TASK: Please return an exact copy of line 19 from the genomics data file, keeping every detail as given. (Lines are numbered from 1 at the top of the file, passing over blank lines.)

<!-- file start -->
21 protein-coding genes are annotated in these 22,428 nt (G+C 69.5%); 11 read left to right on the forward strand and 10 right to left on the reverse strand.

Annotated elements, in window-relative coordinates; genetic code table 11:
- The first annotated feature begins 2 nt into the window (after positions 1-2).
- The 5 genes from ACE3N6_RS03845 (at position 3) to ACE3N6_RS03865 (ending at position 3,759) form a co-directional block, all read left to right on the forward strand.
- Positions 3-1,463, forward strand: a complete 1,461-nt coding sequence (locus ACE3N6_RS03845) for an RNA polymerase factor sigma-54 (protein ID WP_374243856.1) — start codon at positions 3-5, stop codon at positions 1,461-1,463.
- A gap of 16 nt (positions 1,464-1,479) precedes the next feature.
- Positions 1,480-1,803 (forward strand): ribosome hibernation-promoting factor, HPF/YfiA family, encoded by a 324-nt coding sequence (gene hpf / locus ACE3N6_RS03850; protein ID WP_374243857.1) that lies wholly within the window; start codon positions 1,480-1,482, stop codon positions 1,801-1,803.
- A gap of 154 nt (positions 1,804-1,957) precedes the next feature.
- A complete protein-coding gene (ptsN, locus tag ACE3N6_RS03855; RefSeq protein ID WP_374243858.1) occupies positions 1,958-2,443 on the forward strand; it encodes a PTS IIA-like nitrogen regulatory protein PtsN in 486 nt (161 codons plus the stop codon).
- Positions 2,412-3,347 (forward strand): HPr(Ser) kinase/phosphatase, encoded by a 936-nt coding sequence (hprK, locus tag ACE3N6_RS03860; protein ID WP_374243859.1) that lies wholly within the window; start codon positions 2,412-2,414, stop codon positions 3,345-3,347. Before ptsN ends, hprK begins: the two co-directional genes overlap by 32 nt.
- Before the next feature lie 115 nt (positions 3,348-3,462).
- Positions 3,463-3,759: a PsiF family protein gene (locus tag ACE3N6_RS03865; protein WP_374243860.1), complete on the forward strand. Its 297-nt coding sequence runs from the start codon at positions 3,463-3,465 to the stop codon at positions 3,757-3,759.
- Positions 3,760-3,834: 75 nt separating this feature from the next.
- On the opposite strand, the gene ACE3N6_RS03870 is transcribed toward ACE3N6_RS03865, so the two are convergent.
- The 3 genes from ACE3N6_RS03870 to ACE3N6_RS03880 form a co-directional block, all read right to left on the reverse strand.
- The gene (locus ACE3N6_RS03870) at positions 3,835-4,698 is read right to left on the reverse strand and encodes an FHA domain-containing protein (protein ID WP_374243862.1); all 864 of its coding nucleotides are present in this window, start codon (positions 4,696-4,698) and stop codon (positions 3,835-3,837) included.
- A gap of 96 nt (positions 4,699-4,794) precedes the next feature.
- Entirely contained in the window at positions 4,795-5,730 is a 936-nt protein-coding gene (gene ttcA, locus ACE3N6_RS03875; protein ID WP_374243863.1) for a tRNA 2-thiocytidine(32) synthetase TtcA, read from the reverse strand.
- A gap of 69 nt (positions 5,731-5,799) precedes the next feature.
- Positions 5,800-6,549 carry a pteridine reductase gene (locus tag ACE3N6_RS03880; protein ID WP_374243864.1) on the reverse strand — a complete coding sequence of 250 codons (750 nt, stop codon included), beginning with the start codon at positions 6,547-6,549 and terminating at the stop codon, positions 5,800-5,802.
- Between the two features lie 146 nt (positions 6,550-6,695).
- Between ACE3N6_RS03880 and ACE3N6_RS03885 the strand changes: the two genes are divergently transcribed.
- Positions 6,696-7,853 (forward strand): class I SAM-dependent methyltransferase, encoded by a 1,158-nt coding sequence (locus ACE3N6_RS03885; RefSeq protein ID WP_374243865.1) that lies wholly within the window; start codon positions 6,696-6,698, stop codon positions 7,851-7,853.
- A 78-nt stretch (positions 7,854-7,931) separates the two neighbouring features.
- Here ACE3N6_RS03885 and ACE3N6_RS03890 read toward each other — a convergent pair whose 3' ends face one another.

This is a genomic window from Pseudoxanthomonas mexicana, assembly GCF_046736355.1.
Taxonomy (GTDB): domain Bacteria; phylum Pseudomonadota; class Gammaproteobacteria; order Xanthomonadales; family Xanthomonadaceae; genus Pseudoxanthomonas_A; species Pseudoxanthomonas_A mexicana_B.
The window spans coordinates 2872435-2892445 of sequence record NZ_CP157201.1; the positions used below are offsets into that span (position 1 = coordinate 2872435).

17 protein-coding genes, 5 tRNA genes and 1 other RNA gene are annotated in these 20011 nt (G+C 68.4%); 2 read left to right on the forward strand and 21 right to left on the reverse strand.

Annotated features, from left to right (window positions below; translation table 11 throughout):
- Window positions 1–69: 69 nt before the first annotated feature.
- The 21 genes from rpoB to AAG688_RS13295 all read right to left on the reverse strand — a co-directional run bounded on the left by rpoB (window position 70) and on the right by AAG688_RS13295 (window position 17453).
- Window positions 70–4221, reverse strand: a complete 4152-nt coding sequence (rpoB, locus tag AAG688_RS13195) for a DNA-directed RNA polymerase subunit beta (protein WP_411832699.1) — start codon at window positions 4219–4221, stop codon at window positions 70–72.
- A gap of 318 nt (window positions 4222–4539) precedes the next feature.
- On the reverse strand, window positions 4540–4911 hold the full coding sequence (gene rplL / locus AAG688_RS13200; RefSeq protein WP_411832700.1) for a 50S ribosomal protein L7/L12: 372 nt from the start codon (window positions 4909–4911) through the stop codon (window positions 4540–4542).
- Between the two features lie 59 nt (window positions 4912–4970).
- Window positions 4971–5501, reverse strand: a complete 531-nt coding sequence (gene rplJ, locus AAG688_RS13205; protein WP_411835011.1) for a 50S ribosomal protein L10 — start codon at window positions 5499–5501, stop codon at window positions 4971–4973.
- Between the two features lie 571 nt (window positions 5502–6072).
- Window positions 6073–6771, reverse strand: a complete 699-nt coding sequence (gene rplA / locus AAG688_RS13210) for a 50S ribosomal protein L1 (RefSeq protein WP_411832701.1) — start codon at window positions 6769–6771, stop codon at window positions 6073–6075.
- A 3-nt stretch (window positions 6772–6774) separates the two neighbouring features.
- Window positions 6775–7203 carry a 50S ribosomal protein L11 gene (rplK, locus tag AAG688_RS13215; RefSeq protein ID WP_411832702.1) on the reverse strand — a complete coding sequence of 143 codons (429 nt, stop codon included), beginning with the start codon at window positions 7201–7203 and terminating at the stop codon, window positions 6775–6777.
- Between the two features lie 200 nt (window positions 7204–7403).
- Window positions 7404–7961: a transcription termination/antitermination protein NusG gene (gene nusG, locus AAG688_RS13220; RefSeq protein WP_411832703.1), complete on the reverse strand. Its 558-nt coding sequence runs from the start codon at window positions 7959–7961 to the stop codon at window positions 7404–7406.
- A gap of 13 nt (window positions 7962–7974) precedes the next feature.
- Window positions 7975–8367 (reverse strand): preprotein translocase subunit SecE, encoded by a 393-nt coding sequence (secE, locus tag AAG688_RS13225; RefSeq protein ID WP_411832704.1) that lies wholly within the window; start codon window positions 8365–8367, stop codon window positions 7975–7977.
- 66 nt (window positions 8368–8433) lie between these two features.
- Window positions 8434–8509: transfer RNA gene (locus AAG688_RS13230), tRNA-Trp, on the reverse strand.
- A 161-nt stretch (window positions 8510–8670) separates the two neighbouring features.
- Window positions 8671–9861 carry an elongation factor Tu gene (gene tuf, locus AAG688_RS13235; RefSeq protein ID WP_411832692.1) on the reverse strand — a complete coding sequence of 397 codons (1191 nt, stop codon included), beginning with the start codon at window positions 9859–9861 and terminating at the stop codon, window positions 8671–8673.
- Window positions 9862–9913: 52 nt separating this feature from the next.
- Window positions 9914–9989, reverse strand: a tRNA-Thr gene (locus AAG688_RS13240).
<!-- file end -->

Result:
- A gap of 69 nt (positions 5,731-5,799) precedes the next feature.